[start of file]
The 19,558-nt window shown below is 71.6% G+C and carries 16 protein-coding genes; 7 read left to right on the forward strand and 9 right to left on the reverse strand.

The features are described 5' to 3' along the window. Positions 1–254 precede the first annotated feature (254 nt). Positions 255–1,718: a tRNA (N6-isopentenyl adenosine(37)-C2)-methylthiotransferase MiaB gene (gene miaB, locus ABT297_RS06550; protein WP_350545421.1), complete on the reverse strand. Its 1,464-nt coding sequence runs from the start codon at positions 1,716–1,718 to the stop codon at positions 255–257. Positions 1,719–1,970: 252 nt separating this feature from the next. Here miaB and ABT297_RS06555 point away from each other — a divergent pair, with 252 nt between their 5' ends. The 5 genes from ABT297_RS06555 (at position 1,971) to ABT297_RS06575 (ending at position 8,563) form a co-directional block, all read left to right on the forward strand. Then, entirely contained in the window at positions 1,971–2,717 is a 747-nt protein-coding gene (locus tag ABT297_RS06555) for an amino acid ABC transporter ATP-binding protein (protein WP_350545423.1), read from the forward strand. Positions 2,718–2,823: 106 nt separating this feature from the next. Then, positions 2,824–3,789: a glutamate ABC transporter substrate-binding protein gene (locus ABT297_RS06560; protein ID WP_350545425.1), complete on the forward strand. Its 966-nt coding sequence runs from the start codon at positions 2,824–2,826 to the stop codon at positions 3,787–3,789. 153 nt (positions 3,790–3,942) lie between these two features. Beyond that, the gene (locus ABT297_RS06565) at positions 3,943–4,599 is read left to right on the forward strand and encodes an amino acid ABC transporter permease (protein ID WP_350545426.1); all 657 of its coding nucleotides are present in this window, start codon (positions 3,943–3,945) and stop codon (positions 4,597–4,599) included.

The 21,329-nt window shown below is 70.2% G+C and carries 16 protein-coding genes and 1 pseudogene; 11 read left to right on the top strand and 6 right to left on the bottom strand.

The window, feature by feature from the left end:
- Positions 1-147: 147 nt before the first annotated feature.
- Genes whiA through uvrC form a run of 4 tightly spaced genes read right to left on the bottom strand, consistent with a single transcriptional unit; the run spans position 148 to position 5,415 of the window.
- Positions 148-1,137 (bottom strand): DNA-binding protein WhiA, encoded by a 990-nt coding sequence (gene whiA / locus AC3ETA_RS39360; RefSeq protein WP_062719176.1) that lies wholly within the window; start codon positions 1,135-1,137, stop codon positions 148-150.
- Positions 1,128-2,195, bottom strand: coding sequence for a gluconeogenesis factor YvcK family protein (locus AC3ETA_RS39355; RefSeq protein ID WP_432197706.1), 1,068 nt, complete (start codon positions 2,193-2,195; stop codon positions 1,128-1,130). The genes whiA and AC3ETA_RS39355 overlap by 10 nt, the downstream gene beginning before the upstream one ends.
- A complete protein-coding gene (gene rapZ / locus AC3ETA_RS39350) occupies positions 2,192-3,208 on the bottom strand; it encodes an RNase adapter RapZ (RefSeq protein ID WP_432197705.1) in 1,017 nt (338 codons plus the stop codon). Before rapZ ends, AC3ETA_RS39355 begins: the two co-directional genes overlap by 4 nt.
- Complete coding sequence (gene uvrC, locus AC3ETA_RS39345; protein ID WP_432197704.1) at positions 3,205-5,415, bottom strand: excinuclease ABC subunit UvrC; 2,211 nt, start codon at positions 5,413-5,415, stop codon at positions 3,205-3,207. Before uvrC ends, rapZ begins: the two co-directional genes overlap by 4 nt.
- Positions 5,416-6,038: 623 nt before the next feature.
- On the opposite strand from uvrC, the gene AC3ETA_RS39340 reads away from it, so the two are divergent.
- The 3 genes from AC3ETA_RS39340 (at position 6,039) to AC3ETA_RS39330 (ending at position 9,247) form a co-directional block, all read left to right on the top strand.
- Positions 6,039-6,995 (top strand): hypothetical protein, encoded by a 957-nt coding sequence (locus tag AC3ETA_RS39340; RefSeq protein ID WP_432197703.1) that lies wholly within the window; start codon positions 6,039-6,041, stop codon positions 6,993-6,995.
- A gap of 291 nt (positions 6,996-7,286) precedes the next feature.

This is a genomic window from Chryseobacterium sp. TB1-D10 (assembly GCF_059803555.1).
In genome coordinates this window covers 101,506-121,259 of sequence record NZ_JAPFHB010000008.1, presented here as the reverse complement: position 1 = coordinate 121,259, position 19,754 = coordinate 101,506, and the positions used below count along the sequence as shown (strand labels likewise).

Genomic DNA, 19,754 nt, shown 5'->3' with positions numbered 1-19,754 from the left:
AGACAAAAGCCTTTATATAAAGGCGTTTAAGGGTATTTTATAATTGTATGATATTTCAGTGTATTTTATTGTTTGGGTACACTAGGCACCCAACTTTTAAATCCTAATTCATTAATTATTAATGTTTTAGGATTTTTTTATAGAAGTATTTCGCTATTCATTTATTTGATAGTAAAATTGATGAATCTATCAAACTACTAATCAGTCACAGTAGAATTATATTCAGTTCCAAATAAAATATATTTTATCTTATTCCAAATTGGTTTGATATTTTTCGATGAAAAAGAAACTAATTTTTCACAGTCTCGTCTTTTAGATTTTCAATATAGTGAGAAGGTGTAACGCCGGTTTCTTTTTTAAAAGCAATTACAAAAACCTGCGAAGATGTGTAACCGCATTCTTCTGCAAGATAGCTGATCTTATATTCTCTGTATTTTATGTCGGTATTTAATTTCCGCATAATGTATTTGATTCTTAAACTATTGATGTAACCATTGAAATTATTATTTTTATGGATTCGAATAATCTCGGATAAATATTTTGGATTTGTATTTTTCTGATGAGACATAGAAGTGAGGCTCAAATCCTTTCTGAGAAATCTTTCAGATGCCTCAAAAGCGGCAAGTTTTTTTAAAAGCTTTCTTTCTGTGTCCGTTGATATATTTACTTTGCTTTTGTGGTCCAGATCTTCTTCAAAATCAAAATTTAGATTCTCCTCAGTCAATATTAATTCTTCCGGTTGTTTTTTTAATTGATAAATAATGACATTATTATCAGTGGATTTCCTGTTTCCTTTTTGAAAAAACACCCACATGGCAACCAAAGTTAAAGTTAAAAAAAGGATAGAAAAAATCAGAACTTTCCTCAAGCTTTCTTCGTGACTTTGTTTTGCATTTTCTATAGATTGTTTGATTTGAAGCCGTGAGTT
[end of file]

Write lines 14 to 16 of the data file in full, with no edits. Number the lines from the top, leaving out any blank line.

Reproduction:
- Positions 6,039-6,995 (top strand): hypothetical protein, encoded by a 957-nt coding sequence (locus tag AC3ETA_RS39340; RefSeq protein ID WP_432197703.1) that lies wholly within the window; start codon positions 6,039-6,041, stop codon positions 6,993-6,995.
- A gap of 291 nt (positions 6,996-7,286) precedes the next feature.

This is a genomic window from Chryseobacterium sp. TB1-D10 (assembly GCF_059803555.1).